All Volunteers, regardless of background, will find themselves addressed frequently as a vazaha, or foreigner. Madagascar is a traditional, patriarchal culture, and current Volunteers emphasize that serving here is more difficult for females than for males. Among the challenges of living and working in Madagascar is coping effectively and constructively with the differing status of women and men and the different standards of behavior to which they are held.
Age is positively viewed in Madagascar. Younger Volunteers may have to work harder than their older colleagues to be accepted as professionals. Conversely, older Volunteers may at times feel isolated within the Peace Corps community in Madagascar as they tend to be few in number.
In Madagascar, as in other traditional societies, members of American ethnic minorities may have less freedom to “be themselves” than they do in the United States. It may be difficult for them to find or establish a support network, and they are likely to encounter prejudicial beliefs or expectations on the part of some Malagasy (e.g., that they will learn the local language and adapt to the climate and culture more easily than other Volunteers; that they are not as technically competent as other Volunteers; or that they are not “real” Americans).
Americans of all backgrounds, however, have dealt with these issues and have had productive and fulfilling experiences in Madagascar. They have also brought new depth to the second goal of the Peace Corps, which is to promote a better understanding of the American people by the Malagasy people they live and work with.
What Might a Volunteer Face?
Possible Issues for Female Volunteers
There is great variance in Malagasy views of gender equality. In remote villages, gender roles are clearly defined, while in larger towns, gender roles are less strictly characterized.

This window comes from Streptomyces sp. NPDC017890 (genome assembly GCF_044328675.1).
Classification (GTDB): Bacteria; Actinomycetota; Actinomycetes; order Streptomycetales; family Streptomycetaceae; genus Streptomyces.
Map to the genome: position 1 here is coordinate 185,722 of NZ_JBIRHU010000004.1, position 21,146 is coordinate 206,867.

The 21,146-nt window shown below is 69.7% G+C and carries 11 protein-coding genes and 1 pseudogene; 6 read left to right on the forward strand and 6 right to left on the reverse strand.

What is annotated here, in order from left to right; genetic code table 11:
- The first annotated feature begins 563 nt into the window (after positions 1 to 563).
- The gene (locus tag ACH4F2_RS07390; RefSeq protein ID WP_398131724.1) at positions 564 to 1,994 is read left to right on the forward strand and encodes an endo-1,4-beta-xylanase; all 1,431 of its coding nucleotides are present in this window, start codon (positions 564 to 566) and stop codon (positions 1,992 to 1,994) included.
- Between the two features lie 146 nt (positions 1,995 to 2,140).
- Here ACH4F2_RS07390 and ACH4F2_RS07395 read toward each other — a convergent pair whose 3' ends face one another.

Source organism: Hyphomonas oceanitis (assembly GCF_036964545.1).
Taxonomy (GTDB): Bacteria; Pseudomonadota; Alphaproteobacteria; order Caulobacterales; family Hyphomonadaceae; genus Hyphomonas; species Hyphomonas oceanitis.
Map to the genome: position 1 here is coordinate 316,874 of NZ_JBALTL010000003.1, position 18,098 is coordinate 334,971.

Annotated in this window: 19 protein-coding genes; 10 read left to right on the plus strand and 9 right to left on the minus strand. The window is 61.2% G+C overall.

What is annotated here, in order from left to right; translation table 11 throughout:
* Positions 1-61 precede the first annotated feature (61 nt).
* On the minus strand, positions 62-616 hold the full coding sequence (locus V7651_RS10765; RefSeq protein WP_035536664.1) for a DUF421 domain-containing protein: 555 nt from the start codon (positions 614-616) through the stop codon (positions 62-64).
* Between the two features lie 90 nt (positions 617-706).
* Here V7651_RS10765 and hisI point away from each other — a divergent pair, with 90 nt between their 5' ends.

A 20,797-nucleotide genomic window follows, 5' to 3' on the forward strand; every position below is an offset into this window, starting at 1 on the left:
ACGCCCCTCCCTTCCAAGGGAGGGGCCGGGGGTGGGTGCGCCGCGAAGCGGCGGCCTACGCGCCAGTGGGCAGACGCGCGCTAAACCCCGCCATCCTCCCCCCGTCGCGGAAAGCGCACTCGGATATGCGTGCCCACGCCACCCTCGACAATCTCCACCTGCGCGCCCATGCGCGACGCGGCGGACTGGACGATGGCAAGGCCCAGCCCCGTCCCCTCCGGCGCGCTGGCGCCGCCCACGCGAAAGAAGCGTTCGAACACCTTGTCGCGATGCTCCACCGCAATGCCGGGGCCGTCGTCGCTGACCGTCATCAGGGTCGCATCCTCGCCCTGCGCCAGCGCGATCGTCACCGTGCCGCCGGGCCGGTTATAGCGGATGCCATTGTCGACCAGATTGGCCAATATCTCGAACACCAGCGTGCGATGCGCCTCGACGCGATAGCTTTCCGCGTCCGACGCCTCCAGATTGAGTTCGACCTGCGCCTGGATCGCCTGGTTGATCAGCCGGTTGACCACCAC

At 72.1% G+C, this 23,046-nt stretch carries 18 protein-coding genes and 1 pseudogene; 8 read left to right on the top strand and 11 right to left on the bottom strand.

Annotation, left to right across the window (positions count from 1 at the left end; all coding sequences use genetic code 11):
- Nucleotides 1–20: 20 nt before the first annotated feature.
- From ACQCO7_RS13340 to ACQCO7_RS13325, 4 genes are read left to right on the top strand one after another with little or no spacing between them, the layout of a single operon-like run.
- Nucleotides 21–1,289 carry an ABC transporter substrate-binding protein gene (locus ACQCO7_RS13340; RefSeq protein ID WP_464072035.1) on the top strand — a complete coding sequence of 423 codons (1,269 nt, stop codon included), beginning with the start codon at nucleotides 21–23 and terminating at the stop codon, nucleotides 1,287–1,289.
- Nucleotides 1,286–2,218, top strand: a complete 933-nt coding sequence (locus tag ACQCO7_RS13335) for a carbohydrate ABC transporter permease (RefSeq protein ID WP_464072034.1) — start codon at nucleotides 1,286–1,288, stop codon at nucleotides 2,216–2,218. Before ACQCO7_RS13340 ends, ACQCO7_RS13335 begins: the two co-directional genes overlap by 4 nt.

But wherever they live and work, the behavior of female Volunteers will be more closely scrutinized and more often criticized than that of their male peers. Although the Peace Corps emphasizes understanding of and sensitivity to other cultures, it may occasionally be necessary to explain why you believe something or behave a certain way. Female Volunteers should expect frequent questions from host country counterparts and friends regarding their marital status and whether they have children.
Possible Issues for Volunteers of Color
There is great ethnic and racial diversity among Malagasy. Having been settled by people from Malaysia, India and other parts of Asia, Africa, and Europe, Madagascar features a mosaic of cultures and lifestyles that can shift from region to region and sometimes from village to village. While the Malagasy strive to maintain a harmonious relationship with one another, there are some tensions among the different groups. In particular, the dominant group living around the capital is considered somewhat suspect by the people living on the coast. Volunteers can expect to be treated very politely but need to be aware that behind the politeness may lie some unstated ill will.